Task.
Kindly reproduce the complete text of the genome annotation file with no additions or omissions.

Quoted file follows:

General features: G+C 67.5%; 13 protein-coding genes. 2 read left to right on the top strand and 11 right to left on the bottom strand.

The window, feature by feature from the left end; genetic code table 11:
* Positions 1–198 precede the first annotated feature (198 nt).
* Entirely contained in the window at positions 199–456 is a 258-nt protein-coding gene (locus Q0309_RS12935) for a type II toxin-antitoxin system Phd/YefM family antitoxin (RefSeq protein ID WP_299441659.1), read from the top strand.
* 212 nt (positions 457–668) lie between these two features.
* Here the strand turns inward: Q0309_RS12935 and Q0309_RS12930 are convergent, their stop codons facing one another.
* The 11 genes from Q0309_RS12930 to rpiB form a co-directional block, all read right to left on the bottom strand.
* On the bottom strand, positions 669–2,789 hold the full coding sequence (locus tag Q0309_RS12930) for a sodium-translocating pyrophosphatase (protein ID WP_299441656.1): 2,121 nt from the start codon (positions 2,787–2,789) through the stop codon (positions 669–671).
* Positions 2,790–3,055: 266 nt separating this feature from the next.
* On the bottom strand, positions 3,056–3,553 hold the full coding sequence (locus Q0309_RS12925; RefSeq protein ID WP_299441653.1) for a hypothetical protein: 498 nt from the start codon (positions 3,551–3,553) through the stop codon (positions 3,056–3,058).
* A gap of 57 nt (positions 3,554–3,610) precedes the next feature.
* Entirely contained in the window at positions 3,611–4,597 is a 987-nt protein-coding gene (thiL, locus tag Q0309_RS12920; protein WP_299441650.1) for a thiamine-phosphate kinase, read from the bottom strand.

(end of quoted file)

General features: G+C 67.5%; 13 protein-coding genes. 2 read left to right on the top strand and 11 right to left on the bottom strand.

The window, feature by feature from the left end; genetic code table 11:
* Positions 1–198 precede the first annotated feature (198 nt).
* Entirely contained in the window at positions 199–456 is a 258-nt protein-coding gene (locus Q0309_RS12935) for a type II toxin-antitoxin system Phd/YefM family antitoxin (RefSeq protein ID WP_299441659.1), read from the top strand.
* 212 nt (positions 457–668) lie between these two features.
* Here the strand turns inward: Q0309_RS12935 and Q0309_RS12930 are convergent, their stop codons facing one another.
* The 11 genes from Q0309_RS12930 to rpiB form a co-directional block, all read right to left on the bottom strand.
* On the bottom strand, positions 669–2,789 hold the full coding sequence (locus tag Q0309_RS12930) for a sodium-translocating pyrophosphatase (protein ID WP_299441656.1): 2,121 nt from the start codon (positions 2,787–2,789) through the stop codon (positions 669–671).
* Positions 2,790–3,055: 266 nt separating this feature from the next.
* On the bottom strand, positions 3,056–3,553 hold the full coding sequence (locus Q0309_RS12925; RefSeq protein ID WP_299441653.1) for a hypothetical protein: 498 nt from the start codon (positions 3,551–3,553) through the stop codon (positions 3,056–3,058).
* A gap of 57 nt (positions 3,554–3,610) precedes the next feature.
* Entirely contained in the window at positions 3,611–4,597 is a 987-nt protein-coding gene (thiL, locus tag Q0309_RS12920; protein WP_299441650.1) for a thiamine-phosphate kinase, read from the bottom strand.